So, sometimes, our traits as children make us more or less interested in different kinds of work activity. We develop occupational interests and choose a career that fits with our personality. Our daily experience of work then serves to reinforce and strengthen those aspects of personality that led to our interests in the first place.

However, we also found many examples in which occupations predicted adult personality in ways that were not linked to childhood personality. For example, no matter what their personalities were like as kids, people who worked in occupations that were highly Social tended to be higher on Extraversion and Agreeableness later in adulthood, and people working in occupations that were highly Realistic tended to be lower in Agreeableness later on.

These examples reflect what we describe as personality development that occurs through simply “inhabiting” an occupation. Many people select or just end-up in a career for reasons other than their personality traits or interests. Economic necessity, random opportunity, or the influence of other people may all play a part. This is different from gravitating to a job based on one’s personality and interests.

What was striking in our findings was that, regardless of the journeys that people took through life to get to their occupations, the kind of work that they experienced predicted their traits later in adulthood. Indeed, in some cases, work experiences were a stronger indicator of adulthood personality than childhood traits were.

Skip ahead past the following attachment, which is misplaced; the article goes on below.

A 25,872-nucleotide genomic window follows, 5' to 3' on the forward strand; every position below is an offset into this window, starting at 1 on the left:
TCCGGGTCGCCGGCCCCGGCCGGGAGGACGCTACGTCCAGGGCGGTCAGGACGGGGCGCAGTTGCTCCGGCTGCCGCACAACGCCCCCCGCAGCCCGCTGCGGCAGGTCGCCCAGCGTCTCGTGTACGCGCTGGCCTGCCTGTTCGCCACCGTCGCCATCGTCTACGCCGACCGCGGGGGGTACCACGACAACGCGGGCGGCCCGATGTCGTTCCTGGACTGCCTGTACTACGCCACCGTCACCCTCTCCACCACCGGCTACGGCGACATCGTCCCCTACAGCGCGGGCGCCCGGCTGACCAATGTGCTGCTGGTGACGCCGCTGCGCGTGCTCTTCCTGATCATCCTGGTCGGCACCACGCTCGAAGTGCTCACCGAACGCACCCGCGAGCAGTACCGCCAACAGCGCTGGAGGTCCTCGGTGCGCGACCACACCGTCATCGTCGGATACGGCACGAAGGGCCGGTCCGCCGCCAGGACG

Our study has implications for how we think about personality and work. We might often assume that trying to attain an optimal fit between our work and our personality limits our job options because only a small number of occupations suit our traits and interests. However, people can grow to fit their jobs over time as their traits develop in ways that make them a better fit for their occupations. In this sense, our study suggests that work is a potential source positive psychological change and growth.


For Further Reading

Woods, S. A., Edmonds, G. W., Hampson, S. E., & Lievens, F. (2020). How our work influences who we are: Testing a theory of vocational and personality development over fifty years. Journal of Research in Personality85, 103930.


Stephen Woods is Professor of Organizational Behaviour and HRM at University of Liverpool Management School, and an Occupational Psychologist whose research interests are focused on personality at work.

Grant Edmonds is a Research Scientist at the Oregon Research Institute, whose research interests are focused on understanding the mechanisms linking personality to physical health across the lifespan. 
 

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Why is this blog called Character & Context?

Everything that people think, feel, and do is affected by some combination of their personal characteristics and features of the social context they are in at the time. Character & Context explores the latest insights about human behavior from research in personality and social psychology, the scientific field that studies the causes of everyday behaviors.